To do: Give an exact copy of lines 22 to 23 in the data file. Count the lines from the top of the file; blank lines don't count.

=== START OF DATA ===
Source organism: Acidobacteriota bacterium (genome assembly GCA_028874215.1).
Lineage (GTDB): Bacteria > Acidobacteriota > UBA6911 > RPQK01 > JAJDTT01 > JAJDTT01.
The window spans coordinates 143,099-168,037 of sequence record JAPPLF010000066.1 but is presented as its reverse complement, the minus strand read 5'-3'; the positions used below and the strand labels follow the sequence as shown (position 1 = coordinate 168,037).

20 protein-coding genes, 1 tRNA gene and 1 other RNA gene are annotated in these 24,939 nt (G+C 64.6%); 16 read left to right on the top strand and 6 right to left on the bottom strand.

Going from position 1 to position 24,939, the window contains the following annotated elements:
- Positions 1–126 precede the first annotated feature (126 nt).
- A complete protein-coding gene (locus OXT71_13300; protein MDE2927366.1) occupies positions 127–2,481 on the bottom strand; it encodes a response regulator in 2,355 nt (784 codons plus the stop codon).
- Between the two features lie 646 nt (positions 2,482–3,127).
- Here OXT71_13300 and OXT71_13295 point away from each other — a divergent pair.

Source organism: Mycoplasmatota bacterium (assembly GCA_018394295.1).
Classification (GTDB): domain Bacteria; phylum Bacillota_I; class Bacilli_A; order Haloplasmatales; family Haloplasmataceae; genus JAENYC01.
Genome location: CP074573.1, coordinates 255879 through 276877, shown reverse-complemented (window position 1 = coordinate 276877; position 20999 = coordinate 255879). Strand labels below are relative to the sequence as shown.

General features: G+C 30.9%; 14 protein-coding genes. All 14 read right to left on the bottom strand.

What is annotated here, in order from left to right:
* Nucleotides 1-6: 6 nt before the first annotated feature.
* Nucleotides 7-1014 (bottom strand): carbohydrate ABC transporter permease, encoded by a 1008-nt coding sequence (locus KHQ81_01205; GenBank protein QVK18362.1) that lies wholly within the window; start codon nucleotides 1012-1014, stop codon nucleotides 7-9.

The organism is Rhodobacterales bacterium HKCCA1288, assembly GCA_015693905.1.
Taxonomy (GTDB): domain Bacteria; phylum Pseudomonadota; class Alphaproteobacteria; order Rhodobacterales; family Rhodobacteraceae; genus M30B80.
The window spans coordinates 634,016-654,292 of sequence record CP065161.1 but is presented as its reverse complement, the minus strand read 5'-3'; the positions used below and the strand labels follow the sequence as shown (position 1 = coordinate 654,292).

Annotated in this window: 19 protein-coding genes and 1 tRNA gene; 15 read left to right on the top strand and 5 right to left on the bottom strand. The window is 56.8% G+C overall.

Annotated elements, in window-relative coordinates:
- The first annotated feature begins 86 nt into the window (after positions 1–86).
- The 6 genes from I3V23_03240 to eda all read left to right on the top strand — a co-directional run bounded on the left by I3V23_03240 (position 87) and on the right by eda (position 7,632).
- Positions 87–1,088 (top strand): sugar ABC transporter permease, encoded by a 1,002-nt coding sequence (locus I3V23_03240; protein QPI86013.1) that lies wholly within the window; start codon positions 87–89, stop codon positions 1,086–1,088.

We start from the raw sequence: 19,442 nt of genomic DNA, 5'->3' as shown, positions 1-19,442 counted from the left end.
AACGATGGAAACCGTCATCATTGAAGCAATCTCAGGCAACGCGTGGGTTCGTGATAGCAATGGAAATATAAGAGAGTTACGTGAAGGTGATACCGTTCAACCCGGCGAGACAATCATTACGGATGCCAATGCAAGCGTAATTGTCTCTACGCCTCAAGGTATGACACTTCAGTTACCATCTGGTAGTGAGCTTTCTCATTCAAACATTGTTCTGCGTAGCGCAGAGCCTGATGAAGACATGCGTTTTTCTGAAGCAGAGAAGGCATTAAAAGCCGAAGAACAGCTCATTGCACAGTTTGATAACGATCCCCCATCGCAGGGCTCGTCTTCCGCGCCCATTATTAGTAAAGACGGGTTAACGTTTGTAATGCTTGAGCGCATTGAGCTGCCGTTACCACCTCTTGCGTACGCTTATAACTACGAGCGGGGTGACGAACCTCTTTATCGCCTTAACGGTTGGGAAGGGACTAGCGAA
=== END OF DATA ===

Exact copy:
- The first annotated feature begins 86 nt into the window (after positions 1–86).
- The 6 genes from I3V23_03240 to eda all read left to right on the top strand — a co-directional run bounded on the left by I3V23_03240 (position 87) and on the right by eda (position 7,632).